The Americans are coming…The Americans are coming!!!
That might be the roar from the gallery at Royal St. George’s, as several top U.S. players have charged up the leaderboard at the 2011 British Open. No American has won a major championship since Phil Mickelson captured the green jacket at Augusta in 2010.
Remember, sports betting is legal in the UK; so, let’s take a look at the latest odds (provided by the British oddmakers, Ladrokes) of who on the leaderboard is favored to win at the Open Championship:
Coming into Sunday, Dustin Johnson's storyline will be big, especially after losing two majors last year.
He fell apart at Pebble Beach, as he shot an 82 in the final round to lose a three-shot lead at the U.S. Open. Some will argue that his two-shot penalty at Whistling Straits is fully on the shoulders of the PGA.
Does all this misfortune add up to valuable experience? Going into tomorrow’s final round, I would say it’s immeasurable for him.
It’s the second time that Darren Clarke has led the British Open through 54 holes. If he had made half of his putts inside of 10 feet, Clarke would be leading by six strokes heading into Sunday.
The fun part of watching the Open Championship is seeing how the players deal with the weather elements. Clarke played perfectly on Saturday, as he missed only two greens and is one of three players to par on the afternoon.
The final round will come down to experience, as no golfer is going to run away with this major.
It would be grand for Ricky Fowler to record his first overall win at a major, and his play on Saturday has set up for a memorable final round for all. He had the round of the tournament (68, two-under-par) in the worst possible weather conditions.
Coming into the British Open, none of the experts picked Royal St. George’s as the place where Fowler would win his first major championship. But, that all changed after his outstanding third-round performance.
Thomas Bjorn’s play has been smooth and efficient all tournament long.
If he can hit a few more quality shots and stay away from danger, then Bjorn is in position for a good Sunday.
Hopefully, a good showing will refrain ESPN from showing his past collapse at Royal St. George’s on a continuous loop.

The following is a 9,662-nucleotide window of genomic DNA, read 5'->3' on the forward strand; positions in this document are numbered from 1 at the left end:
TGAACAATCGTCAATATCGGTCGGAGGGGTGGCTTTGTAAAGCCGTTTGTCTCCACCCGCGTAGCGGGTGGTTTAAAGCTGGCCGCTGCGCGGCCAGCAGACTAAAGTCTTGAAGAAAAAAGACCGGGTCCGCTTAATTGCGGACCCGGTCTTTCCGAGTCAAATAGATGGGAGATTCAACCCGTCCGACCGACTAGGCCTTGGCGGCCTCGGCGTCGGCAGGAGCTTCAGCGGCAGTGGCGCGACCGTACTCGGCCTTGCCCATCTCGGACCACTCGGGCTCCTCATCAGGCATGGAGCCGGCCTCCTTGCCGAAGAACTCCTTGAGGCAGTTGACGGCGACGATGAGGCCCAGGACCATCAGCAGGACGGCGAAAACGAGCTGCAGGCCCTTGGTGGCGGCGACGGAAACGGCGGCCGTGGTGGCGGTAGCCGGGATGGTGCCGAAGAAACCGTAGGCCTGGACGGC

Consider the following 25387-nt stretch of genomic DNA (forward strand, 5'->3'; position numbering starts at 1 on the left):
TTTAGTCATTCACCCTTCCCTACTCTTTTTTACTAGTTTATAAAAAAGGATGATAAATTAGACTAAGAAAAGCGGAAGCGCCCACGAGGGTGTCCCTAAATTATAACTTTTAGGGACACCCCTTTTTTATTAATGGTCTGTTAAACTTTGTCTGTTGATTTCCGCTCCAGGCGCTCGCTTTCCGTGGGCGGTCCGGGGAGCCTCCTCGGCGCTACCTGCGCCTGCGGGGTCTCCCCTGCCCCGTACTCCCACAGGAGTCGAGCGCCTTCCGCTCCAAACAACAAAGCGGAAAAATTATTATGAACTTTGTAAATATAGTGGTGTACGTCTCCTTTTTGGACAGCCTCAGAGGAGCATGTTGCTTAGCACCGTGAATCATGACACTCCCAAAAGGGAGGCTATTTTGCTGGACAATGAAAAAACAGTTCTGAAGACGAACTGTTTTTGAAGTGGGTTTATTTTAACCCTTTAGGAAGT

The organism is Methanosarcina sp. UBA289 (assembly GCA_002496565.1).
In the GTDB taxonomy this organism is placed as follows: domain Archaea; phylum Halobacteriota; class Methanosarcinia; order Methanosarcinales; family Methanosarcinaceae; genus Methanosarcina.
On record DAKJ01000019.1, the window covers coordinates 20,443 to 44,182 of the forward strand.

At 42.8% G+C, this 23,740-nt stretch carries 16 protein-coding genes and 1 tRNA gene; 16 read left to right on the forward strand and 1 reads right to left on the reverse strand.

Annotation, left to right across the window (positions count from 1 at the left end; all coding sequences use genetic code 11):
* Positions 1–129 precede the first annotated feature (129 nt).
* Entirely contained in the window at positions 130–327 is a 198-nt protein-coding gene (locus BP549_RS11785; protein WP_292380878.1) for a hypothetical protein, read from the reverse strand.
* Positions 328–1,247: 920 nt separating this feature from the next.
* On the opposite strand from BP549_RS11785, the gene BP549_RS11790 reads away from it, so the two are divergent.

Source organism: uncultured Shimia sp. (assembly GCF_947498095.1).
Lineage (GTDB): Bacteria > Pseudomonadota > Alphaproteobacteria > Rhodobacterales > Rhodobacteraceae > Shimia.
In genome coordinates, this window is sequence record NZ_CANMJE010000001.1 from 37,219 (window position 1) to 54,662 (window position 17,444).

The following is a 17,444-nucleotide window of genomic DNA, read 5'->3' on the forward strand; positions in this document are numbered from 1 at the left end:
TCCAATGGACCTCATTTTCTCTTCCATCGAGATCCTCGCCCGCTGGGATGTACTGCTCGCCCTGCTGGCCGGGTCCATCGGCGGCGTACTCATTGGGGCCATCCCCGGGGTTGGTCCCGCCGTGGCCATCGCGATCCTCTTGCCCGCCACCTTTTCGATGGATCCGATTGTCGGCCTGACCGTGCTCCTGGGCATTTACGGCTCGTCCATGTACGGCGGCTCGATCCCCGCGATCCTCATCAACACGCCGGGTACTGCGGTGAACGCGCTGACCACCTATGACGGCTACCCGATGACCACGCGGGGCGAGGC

None of the golf commentators are predicting that Martin Kaymer will sneak up on the leaders and walk away with a major championship tomorrow. He will need his putter to catch on fire in order to make up some necessary ground.
I love to see him win, but he failed to capitalized on too many opportunities to move up the leaderboard, and that will come back to haunt you.
Miguel Angel Jimenez’s chances of winning this championship have increased, as the winner might need experience and patience to hold the claret jug.
He has received little TV time, but his play has been steady all throughout.
Does anyone believe Jimenez will win? Does Jimenez even believe he will win?
We’ll find out on Sunday evening.
It might be too many strokes to make up, but this has been a memorable Open Championship for Lucas Glover.
His putter has betrayed him at times, as Glover will need a great round to win at Royal St. George’s.
It’s amazing that he’s still in contention, despite going 28 straight holes without recording a birdie.
Is a big day ahead for Phil Mickelson? This is as close as he had been since being six shots off the lead at Troon in 2004.
How ironic that his next major could be the British, after all of the near misses at the U.S. Open. Lefty has brought a different approach to playing on foreign soil by hitting low shots to be more effective.
Tough odds for him on Sunday, as Mickelson must shoot a 65 and hope for everyone ahead to fall back.
No matter how you feel about Lefty, it’s fun to watch him play.